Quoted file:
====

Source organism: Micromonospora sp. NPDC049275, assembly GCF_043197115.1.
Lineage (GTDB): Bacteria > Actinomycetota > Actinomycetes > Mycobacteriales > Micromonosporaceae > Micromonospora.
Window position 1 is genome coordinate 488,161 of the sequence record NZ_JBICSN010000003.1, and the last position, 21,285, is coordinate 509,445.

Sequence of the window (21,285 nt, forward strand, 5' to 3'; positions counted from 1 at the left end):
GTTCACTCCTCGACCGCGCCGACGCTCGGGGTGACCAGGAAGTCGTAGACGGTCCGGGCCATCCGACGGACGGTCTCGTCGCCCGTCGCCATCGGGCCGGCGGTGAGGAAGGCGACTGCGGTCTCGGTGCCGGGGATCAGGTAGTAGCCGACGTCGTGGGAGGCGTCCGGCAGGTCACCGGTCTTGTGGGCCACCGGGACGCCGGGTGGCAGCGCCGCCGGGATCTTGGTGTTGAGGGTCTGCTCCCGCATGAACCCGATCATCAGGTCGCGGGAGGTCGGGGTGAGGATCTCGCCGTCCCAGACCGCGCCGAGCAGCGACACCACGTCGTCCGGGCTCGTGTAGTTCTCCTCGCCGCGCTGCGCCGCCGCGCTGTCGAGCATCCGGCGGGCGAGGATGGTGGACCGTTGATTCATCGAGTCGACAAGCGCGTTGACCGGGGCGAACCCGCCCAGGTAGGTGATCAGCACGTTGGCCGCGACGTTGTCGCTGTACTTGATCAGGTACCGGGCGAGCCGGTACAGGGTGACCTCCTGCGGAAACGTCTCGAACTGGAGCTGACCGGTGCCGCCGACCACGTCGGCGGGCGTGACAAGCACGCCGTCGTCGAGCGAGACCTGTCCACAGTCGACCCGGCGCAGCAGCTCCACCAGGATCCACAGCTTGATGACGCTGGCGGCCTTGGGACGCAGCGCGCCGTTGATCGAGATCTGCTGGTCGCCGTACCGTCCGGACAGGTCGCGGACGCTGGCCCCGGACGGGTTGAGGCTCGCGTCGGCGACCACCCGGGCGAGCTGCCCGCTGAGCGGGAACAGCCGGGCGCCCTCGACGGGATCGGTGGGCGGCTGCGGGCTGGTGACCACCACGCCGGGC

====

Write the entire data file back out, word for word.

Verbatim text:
Source organism: Micromonospora sp. NPDC049275, assembly GCF_043197115.1.
Lineage (GTDB): Bacteria > Actinomycetota > Actinomycetes > Mycobacteriales > Micromonosporaceae > Micromonospora.
Window position 1 is genome coordinate 488,161 of the sequence record NZ_JBICSN010000003.1, and the last position, 21,285, is coordinate 509,445.

Sequence of the window (21,285 nt, forward strand, 5' to 3'; positions counted from 1 at the left end):
GTTCACTCCTCGACCGCGCCGACGCTCGGGGTGACCAGGAAGTCGTAGACGGTCCGGGCCATCCGACGGACGGTCTCGTCGCCCGTCGCCATCGGGCCGGCGGTGAGGAAGGCGACTGCGGTCTCGGTGCCGGGGATCAGGTAGTAGCCGACGTCGTGGGAGGCGTCCGGCAGGTCACCGGTCTTGTGGGCCACCGGGACGCCGGGTGGCAGCGCCGCCGGGATCTTGGTGTTGAGGGTCTGCTCCCGCATGAACCCGATCATCAGGTCGCGGGAGGTCGGGGTGAGGATCTCGCCGTCCCAGACCGCGCCGAGCAGCGACACCACGTCGTCCGGGCTCGTGTAGTTCTCCTCGCCGCGCTGCGCCGCCGCGCTGTCGAGCATCCGGCGGGCGAGGATGGTGGACCGTTGATTCATCGAGTCGACAAGCGCGTTGACCGGGGCGAACCCGCCCAGGTAGGTGATCAGCACGTTGGCCGCGACGTTGTCGCTGTACTTGATCAGGTACCGGGCGAGCCGGTACAGGGTGACCTCCTGCGGAAACGTCTCGAACTGGAGCTGACCGGTGCCGCCGACCACGTCGGCGGGCGTGACAAGCACGCCGTCGTCGAGCGAGACCTGTCCACAGTCGACCCGGCGCAGCAGCTCCACCAGGATCCACAGCTTGATGACGCTGGCGGCCTTGGGACGCAGCGCGCCGTTGATCGAGATCTGCTGGTCGCCGTACCGTCCGGACAGGTCGCGGACGCTGGCCCCGGACGGGTTGAGGCTCGCGTCGGCGACCACCCGGGCGAGCTGCCCGCTGAGCGGGAACAGCCGGGCGCCCTCGACGGGATCGGTGGGCGGCTGCGGGCTGGTGACCACCACGCCGGGC